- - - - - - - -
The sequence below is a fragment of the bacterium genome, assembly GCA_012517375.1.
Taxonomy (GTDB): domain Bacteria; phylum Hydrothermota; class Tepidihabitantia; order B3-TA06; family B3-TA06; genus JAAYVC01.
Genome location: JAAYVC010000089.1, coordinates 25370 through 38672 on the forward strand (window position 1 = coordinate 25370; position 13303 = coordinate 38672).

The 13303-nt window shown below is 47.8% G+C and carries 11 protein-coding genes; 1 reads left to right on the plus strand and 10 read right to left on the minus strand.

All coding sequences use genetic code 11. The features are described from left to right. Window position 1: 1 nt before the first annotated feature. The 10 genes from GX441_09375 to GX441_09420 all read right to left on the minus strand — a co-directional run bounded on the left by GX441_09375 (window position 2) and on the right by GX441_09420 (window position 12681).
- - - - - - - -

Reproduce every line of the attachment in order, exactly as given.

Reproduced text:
The sequence below is a fragment of the bacterium genome, assembly GCA_012517375.1.
Taxonomy (GTDB): domain Bacteria; phylum Hydrothermota; class Tepidihabitantia; order B3-TA06; family B3-TA06; genus JAAYVC01.
Genome location: JAAYVC010000089.1, coordinates 25370 through 38672 on the forward strand (window position 1 = coordinate 25370; position 13303 = coordinate 38672).

The 13303-nt window shown below is 47.8% G+C and carries 11 protein-coding genes; 1 reads left to right on the plus strand and 10 read right to left on the minus strand.

All coding sequences use genetic code 11. The features are described from left to right. Window position 1: 1 nt before the first annotated feature. The 10 genes from GX441_09375 to GX441_09420 all read right to left on the minus strand — a co-directional run bounded on the left by GX441_09375 (window position 2) and on the right by GX441_09420 (window position 12681).